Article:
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George Washington and Religion: A Book Review

George Washington, the hero of American Revolution, is the main focus of this book. It is neither about his exploits in war nor his role in the building of the American nation. The book is primarily about Washington’s religious stance; that is, it is a question of religious belief. In the book, Paul Boller (1963) argued that Washington could never be a mere Deist (Deism is the belief that God is a passive force in the universe; that is, after the creation, God put the laws of nature at work for men to grasp and utilize).

The author argued that Washington was a believer of Providence, as evidenced by his numerous implicit public declarations of this faith. His letters to his friends indicated that, in private, Washington was a firm believer of the Christian church or more accurately the Christ-centered church (Eidsmoe, 199). In addition, Washington indicated in his personal letters the “need of a Grand Designer” for the building of the American nation. At some point, Washington argued to his cabinet that the Christian religion is a necessary ingredient for true religiosity and public accountability.

Although his confidence in Divine Providence was never fully understood, it was clear that he was never a mere Deist (Boller, 1963). As such, in this paper, a careful analysis (based from the book) is needed. The reader is advised to examine the facts presented in order to fully appreciate Washington’s true religious beliefs. One cannot separate the historical milieu that shaped his beliefs. Contentions Against the Belief that Washington Was a Christian There are some scholars who argued that Washington was a real Deist. Some of the arguments they presented are as follows:

1) Because Washington was a member of a Masonic lodge, it is highly probable that, in private, he was a Deist. Freemasonry rejected the idea that God is an active force in the universe. Because God established the laws of nature, it is only through men that progress and knowledge is possible. Freemasonry taught that man is the ultimate goal of creation, and as such, the direction of progress. Now, because Washington was a freemason, there is a high chance that he was a hard line Deist, comparable to that of Rousseau and Voltaire;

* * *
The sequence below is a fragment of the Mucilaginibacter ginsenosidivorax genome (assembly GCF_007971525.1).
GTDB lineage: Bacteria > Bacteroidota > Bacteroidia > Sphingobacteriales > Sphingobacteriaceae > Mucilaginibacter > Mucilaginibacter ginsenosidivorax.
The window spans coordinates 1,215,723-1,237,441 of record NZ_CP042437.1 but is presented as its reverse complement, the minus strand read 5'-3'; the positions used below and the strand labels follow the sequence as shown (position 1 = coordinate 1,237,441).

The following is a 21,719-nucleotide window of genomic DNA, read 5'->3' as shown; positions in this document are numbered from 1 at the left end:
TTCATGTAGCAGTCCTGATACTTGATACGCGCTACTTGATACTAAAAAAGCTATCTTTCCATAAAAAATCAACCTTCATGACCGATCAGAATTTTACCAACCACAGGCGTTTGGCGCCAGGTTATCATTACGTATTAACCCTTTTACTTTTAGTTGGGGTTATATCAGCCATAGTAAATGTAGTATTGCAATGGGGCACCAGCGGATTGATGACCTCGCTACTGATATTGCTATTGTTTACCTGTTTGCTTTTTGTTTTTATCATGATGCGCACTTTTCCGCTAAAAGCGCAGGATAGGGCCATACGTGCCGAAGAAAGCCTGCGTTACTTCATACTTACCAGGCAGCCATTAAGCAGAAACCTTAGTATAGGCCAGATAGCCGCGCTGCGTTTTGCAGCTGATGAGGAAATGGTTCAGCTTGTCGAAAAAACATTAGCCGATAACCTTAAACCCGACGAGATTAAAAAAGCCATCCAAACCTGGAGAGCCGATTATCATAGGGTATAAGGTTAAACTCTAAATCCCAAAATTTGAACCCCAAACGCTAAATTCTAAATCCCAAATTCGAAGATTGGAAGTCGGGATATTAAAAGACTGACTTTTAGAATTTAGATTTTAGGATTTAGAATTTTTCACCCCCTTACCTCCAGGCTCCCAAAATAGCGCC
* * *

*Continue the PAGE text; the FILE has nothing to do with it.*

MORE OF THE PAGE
2) Washington never publicly declared his faith to Christ or to the ideals of one denomination. He supported the idea that religious liberty should be one of the primary goals of the state. Accidentally, this is also one of the highest values of freemasonry. Assuming that his freemasonic beliefs never influenced his idea about religious liberty, there is no counterargument to suppose that he was never a Deist. One may argue that he neither accepted nor denied himself as a Christian, primary for political purposes.

These political purposes might stem from the fact that he did not want the American nation to be divided by religious strife; 3) And, Washington’s mode of rationality was essentially Deist, not Christian. Schwartz (2006:102) argued that many of the practices of Washington were generally derived from the ideals of the French Revolution and the French reformers. These ideals were, in general, Deist in form and structure. Arguments Supporting that Washington Was a Christian Some scholars argued that Washington was an orthodox Christian (this is expounded in the book).